This is another installment of the Peripheral Arterial Disease Hall of Shame. You may be getting tired of these cases, but since I see at least one a month, I think I will just keep adding to the Hall of Shame. This woman is in her late 80’s and has moderate dementia. She is not able to sleep at night due to bilateral leg pain. Her daughter brought the patient to the Wound Clinic after the patient’s cardiologist suggested that bilateral amputations might be the best option. I sent her for a second opinion with another interventional cardiologist. Photo 1 shows ischemic rubor of both legs.
Photos 2 and 3 are before and after the angioplasty on her left leg. The supply to both legs was improved and as a result, so was her pain. (Thank you to Dr. Sanjaykumar Patel for the angiogram images and for revascularizing her.) While amputation may be necessary in some patients, it would likely have been a death sentence for this lady.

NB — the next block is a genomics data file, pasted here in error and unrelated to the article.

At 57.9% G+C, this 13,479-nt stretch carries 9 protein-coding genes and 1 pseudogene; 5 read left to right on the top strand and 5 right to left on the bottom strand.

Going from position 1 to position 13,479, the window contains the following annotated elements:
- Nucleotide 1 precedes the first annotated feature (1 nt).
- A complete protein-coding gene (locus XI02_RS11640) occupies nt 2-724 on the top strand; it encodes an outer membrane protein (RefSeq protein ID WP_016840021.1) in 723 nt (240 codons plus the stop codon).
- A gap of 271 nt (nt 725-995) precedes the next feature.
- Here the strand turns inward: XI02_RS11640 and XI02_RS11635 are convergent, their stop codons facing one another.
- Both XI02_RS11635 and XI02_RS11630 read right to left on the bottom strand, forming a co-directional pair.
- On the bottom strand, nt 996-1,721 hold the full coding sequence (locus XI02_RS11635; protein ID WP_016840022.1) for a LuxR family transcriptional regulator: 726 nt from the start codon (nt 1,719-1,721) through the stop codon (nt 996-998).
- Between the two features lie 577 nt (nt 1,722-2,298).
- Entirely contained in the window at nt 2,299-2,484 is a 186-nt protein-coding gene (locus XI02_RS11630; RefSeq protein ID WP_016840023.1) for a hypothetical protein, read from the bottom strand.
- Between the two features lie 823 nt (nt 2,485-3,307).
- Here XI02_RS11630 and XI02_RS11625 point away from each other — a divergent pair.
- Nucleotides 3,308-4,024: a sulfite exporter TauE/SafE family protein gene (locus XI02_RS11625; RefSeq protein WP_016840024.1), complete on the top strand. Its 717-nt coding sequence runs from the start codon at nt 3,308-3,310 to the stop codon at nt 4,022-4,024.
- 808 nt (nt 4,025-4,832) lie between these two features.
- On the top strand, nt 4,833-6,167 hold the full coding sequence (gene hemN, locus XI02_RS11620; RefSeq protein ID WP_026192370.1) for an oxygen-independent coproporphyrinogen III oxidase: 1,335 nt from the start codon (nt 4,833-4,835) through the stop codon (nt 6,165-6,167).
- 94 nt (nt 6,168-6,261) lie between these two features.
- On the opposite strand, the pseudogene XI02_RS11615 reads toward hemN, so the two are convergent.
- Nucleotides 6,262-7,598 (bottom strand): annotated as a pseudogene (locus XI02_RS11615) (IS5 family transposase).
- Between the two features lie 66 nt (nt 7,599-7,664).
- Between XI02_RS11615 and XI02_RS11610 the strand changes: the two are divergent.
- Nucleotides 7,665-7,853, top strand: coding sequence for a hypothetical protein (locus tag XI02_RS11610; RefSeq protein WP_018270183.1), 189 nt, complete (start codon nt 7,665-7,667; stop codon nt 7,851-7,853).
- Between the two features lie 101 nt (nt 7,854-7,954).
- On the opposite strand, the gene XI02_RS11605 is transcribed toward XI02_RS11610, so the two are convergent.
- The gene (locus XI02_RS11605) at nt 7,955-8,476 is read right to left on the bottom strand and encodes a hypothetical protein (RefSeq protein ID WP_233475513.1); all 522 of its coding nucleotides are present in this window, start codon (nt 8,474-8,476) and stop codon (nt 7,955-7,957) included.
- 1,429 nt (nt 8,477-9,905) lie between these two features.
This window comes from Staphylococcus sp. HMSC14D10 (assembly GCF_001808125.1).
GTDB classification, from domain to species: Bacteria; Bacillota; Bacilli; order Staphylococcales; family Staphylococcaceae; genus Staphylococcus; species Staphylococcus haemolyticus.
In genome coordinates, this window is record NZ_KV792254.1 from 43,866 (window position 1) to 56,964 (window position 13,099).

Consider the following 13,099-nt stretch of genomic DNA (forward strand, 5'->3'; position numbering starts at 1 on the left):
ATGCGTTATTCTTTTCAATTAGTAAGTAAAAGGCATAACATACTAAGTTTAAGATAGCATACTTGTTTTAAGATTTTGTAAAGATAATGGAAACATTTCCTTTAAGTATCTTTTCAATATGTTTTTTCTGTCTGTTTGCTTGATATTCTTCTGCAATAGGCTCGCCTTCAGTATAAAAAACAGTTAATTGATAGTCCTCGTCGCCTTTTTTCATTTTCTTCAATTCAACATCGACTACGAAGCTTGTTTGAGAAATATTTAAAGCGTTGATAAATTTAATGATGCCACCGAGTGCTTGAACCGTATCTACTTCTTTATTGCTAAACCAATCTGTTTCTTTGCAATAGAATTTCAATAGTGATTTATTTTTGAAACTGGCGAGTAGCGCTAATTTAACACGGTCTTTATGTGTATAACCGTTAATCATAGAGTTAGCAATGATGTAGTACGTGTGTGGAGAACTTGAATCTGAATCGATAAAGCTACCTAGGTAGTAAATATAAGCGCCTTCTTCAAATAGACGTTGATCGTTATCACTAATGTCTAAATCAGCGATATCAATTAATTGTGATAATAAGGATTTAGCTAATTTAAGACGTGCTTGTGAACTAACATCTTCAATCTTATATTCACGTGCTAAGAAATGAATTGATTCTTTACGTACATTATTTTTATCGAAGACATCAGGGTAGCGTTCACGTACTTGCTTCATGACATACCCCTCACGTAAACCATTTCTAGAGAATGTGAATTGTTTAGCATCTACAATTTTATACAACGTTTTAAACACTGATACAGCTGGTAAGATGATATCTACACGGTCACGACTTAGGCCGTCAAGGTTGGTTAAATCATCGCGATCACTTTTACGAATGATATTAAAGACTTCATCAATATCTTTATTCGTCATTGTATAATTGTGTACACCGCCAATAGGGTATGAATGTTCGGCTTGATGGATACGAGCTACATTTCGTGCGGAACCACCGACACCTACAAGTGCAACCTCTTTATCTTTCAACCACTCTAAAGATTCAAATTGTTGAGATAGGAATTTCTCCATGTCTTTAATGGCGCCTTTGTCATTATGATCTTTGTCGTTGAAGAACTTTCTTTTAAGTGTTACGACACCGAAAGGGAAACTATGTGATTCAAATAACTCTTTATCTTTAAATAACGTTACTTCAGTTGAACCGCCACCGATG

Many patients with critical limb ischemia have ischemic rubor. You can tell when a red leg is due to ischemic rubor because the foot is red when it is dependent (see photo 4) but becomes white with elevation (photo 5). Cellulitis will be hot, but ischemic rubor is not and in fact, the limb may be cold.

Caroline Fife, MD    Twitter Facebook  |  LinkedIn